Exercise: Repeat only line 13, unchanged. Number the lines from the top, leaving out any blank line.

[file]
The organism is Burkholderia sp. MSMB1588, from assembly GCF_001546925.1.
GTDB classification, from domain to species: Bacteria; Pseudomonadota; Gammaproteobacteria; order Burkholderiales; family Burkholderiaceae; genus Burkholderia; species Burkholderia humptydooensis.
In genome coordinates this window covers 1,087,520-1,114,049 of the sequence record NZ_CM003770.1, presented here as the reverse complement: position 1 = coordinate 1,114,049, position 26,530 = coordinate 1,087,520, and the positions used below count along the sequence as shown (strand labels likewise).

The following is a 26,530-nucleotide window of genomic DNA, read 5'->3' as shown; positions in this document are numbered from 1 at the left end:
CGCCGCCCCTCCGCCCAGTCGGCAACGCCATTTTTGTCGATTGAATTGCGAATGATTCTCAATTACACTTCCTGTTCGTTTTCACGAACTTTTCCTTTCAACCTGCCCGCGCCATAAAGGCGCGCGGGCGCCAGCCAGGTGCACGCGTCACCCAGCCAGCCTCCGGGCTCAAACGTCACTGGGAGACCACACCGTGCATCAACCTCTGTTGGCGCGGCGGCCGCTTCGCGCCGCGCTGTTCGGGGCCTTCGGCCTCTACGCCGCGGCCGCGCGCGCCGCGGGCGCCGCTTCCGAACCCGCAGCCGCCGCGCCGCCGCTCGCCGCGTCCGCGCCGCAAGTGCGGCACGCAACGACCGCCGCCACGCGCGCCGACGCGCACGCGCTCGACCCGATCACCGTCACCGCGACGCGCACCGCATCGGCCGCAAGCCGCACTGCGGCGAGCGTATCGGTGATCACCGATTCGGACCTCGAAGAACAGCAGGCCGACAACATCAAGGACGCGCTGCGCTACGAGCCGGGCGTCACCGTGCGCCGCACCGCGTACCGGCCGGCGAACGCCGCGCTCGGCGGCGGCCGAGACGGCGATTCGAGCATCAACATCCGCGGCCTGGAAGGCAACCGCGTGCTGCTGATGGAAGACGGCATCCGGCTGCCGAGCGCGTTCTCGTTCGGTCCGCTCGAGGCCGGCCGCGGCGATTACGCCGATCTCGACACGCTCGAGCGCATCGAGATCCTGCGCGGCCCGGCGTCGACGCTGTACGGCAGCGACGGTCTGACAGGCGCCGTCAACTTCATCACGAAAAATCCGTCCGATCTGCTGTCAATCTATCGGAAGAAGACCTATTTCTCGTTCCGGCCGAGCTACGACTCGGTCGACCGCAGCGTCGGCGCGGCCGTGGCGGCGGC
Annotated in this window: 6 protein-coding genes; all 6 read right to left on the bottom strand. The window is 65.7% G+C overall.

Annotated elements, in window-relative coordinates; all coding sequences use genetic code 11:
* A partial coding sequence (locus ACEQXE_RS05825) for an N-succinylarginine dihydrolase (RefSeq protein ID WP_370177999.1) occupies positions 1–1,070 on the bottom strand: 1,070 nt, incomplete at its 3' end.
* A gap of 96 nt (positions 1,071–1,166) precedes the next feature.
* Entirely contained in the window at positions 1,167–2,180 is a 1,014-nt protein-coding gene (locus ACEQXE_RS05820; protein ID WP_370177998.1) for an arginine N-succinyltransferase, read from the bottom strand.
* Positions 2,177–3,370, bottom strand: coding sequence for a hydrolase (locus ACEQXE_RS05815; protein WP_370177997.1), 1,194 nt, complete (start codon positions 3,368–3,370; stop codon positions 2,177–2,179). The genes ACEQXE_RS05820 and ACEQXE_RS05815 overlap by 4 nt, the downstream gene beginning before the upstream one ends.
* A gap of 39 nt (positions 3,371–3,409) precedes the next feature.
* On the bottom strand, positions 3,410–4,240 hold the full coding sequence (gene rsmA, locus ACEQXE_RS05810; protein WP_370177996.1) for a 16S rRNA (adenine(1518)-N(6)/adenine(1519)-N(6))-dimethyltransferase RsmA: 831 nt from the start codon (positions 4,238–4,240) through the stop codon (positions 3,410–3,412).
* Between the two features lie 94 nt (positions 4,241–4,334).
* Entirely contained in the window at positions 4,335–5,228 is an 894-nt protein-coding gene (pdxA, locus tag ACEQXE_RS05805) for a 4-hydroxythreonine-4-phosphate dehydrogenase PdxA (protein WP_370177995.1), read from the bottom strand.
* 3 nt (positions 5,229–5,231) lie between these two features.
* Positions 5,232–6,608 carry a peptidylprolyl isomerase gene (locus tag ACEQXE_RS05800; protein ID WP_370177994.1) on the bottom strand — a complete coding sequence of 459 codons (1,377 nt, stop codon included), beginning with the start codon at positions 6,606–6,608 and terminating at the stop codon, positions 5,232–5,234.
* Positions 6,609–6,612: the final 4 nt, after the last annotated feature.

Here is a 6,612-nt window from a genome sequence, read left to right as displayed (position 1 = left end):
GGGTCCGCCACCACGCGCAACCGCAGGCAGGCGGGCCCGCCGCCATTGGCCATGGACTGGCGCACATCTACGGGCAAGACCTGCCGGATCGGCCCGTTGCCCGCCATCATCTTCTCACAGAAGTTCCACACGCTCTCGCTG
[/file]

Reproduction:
* On the bottom strand, positions 3,410–4,240 hold the full coding sequence (gene rsmA, locus ACEQXE_RS05810; protein WP_370177996.1) for a 16S rRNA (adenine(1518)-N(6)/adenine(1519)-N(6))-dimethyltransferase RsmA: 831 nt from the start codon (positions 4,238–4,240) through the stop codon (positions 3,410–3,412).